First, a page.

TREATING AN ANEURYSM is a decision that needs to be made after a Neurosurgeon assesses existing medical conditions and most Important, what is the risk. Many factors come into play, the patients age, how healthy they are, any family history of aneurysm’s and whether there is a risk of an aneurysm rupturing during a procedure, there are more considerations which would be explained to the patient should a surgical treatment be required.
One possible surgical procedure is called Microvascular Clipping which involves the neurosurgeon removing part of the skull called a (Craniotomy) then cutting off the blood supply to an aneurysm, this prevents future rupturing and bleeding.
There is a non-surgical procedure called Endovascular Embolization this involves putting a Catheter into an artery in the groin, threading it through the artery using a procedure called an Angiography, the procedure is quite complex, however, the procedure results in a blood clot which destroys the aneurysm. Should you wish to know more, enter any of these procedures listed above, a search engine will explain more.
PREVENTING AN ANEURYSM is a far better option than a cure! Unfortunately, at this moment in time there is no known way to prevent an aneurysm from rupturing. There are ways people who have a diagnosed brain aneurysm, can reduce the risks, high on the list is to ensure blood pressure is within current guidelines, although blood pressure may not always be the contributing factor to a burst aneurysm, common sense indicates that any pressure in arteries higher than accepted levels could possibly contribute to a burst artery.
See the section (Managing Blood Pressure in the members section).
Lifestyle is another consideration to possibly prevent an aneurysm, smoking and recreational drugs are a big no no. Oral contraceptive may have an impact, talk to your Doctor for advice. Exercise is an important part of a healthy lifestyle, any exercise program should be discussed with a professional trainer, explain medical conditions, especially an aneurysm, they should be able to put together a program that suits your condition, however, be careful when exercising not to overdo weight lifting or overexertion, I would suggest a chat with your Doctor or Health Professional before you commit to any training program.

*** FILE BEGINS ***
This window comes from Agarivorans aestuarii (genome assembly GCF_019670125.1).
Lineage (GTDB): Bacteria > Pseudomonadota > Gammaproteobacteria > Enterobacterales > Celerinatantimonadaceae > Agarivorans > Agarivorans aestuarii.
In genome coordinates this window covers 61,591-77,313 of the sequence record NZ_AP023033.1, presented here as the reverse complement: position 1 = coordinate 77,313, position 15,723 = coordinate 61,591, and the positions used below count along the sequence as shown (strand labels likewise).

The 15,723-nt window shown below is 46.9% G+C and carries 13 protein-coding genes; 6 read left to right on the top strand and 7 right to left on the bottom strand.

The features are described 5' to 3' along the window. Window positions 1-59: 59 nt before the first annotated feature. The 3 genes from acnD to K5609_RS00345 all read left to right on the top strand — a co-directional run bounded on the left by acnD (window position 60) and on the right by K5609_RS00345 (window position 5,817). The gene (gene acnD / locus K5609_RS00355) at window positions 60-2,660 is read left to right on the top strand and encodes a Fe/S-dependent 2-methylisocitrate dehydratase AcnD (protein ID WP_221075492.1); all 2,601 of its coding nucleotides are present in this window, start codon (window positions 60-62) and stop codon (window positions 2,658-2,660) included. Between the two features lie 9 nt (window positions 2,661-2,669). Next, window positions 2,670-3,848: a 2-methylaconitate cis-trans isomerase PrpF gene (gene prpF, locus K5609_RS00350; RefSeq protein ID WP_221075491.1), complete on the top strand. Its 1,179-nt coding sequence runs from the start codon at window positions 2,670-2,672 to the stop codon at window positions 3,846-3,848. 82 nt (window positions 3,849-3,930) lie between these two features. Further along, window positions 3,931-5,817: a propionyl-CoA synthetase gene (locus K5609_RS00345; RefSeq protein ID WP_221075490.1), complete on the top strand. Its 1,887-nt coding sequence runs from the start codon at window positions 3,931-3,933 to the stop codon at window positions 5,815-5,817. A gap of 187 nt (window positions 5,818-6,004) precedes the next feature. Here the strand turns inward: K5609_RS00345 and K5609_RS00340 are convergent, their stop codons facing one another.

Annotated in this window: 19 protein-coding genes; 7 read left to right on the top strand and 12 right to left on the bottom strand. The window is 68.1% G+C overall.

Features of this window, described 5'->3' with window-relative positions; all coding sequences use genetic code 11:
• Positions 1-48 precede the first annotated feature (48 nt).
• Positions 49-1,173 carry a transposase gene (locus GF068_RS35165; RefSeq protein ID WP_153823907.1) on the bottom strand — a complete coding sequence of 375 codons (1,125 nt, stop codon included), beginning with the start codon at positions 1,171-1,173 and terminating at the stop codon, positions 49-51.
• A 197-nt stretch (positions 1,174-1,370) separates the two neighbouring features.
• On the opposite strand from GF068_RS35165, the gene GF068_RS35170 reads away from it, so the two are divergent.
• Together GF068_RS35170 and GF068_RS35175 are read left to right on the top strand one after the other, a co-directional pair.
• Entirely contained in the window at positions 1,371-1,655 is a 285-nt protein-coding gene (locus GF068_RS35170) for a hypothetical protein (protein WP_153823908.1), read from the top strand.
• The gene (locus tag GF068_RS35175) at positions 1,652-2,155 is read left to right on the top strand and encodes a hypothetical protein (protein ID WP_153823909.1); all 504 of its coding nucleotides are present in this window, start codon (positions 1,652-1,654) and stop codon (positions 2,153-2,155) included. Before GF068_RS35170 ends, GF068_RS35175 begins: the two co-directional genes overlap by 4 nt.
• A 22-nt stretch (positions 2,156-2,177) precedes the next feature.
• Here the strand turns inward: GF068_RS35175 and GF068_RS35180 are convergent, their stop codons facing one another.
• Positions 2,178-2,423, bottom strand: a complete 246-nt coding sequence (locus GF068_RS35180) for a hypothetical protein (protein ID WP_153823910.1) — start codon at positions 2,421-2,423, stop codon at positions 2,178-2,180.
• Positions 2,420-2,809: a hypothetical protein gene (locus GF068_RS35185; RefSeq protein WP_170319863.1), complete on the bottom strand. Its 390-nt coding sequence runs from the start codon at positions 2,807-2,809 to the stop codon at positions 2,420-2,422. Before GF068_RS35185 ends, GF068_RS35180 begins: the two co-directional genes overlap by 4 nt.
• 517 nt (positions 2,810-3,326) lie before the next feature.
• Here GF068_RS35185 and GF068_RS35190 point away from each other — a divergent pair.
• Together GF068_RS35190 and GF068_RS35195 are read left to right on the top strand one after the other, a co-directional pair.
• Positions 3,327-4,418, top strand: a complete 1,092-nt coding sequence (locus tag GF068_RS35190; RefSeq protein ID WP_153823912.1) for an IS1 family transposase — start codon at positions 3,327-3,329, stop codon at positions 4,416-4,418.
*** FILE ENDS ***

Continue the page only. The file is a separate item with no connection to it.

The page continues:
A past study indicated that a low dose of aspirin taken daily for the condition Atherosclerosis, also indicated the risk of a Intracranial Aneurysm was reduced. Again, a conversation with your Doctor or Health Professional will get you the correct appropriate advice.
WHAT IS A TIA?
A TIA, which stands for a (Transient Ischemic Attack), sometimes referred to as a mini stroke, occurs when the blood supply to parts of the brain is reduced or blocked by a blood clot for a short time, the flow of blood then returns to the brain and any symptoms go away. A visit to hospital visit should take place, a careful note of any symptoms should be documented as soon as practical, some of the symptoms are listed below:
- Sudden problems walking
- Sudden problems with speech
- Sudden Confusion
- Sudden unusual headache
- Sudden loss of balance
- Sudden problems with vision
- Sudden weakness in arms or legs
- Sudden change to facial muscles
- Sudden lack of strength
- Sudden change to feelings in your limbs
By recognising any of the symptoms above, it is so important to get to a hospital as quick as possible to try and identify the cause of a TIA. Although the symptoms may have passed, it is still important to get checked over, there may have been an underlying cause that needs investigation. If the TIA lasts for a longer period, it could develop into a major stroke.
Stroke Associations around the world use the word FAST to educate people to recognise the different symptoms of a stroke. The actions to the word FAST are shown below.
Face Ask the person to smile, Is the face uneven? Arms Ask them to raise both arms, does one arm drop down? Speech Does their speech sound strange? Ask them a question? Telephone Dial your emergency service without delay, brain cells die by the second.